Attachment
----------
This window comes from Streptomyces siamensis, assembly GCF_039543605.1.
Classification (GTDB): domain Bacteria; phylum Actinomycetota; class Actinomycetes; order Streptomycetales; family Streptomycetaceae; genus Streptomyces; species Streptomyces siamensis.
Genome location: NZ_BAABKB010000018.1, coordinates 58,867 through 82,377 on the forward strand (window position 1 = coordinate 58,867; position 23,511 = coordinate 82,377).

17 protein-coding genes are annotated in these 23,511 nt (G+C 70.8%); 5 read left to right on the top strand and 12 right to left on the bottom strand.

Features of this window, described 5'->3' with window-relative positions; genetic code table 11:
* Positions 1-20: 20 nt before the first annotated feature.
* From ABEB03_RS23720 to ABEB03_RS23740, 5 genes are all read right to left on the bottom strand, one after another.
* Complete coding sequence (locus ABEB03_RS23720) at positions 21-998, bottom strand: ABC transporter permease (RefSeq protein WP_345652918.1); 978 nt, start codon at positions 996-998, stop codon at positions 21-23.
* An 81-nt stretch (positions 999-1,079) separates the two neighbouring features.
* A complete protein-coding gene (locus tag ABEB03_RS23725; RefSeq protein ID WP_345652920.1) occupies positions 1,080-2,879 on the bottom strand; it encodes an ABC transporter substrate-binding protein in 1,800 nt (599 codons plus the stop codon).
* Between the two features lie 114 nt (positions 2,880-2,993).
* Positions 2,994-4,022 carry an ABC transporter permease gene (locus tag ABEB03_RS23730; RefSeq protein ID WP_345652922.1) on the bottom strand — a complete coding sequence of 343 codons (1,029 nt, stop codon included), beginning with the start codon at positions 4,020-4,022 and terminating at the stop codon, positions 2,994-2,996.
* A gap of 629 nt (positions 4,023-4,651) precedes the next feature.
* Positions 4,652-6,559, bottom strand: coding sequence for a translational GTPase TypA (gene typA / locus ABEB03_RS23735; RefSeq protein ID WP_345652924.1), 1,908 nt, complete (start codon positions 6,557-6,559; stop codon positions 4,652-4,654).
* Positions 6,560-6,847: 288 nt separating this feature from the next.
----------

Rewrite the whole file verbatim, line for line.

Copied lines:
This window comes from Streptomyces siamensis, assembly GCF_039543605.1.
Classification (GTDB): domain Bacteria; phylum Actinomycetota; class Actinomycetes; order Streptomycetales; family Streptomycetaceae; genus Streptomyces; species Streptomyces siamensis.
Genome location: NZ_BAABKB010000018.1, coordinates 58,867 through 82,377 on the forward strand (window position 1 = coordinate 58,867; position 23,511 = coordinate 82,377).

17 protein-coding genes are annotated in these 23,511 nt (G+C 70.8%); 5 read left to right on the top strand and 12 right to left on the bottom strand.

Features of this window, described 5'->3' with window-relative positions; genetic code table 11:
* Positions 1-20: 20 nt before the first annotated feature.
* From ABEB03_RS23720 to ABEB03_RS23740, 5 genes are all read right to left on the bottom strand, one after another.
* Complete coding sequence (locus ABEB03_RS23720) at positions 21-998, bottom strand: ABC transporter permease (RefSeq protein WP_345652918.1); 978 nt, start codon at positions 996-998, stop codon at positions 21-23.
* An 81-nt stretch (positions 999-1,079) separates the two neighbouring features.
* A complete protein-coding gene (locus tag ABEB03_RS23725; RefSeq protein ID WP_345652920.1) occupies positions 1,080-2,879 on the bottom strand; it encodes an ABC transporter substrate-binding protein in 1,800 nt (599 codons plus the stop codon).
* Between the two features lie 114 nt (positions 2,880-2,993).
* Positions 2,994-4,022 carry an ABC transporter permease gene (locus tag ABEB03_RS23730; RefSeq protein ID WP_345652922.1) on the bottom strand — a complete coding sequence of 343 codons (1,029 nt, stop codon included), beginning with the start codon at positions 4,020-4,022 and terminating at the stop codon, positions 2,994-2,996.
* A gap of 629 nt (positions 4,023-4,651) precedes the next feature.
* Positions 4,652-6,559, bottom strand: coding sequence for a translational GTPase TypA (gene typA / locus ABEB03_RS23735; RefSeq protein ID WP_345652924.1), 1,908 nt, complete (start codon positions 6,557-6,559; stop codon positions 4,652-4,654).
* Positions 6,560-6,847: 288 nt separating this feature from the next.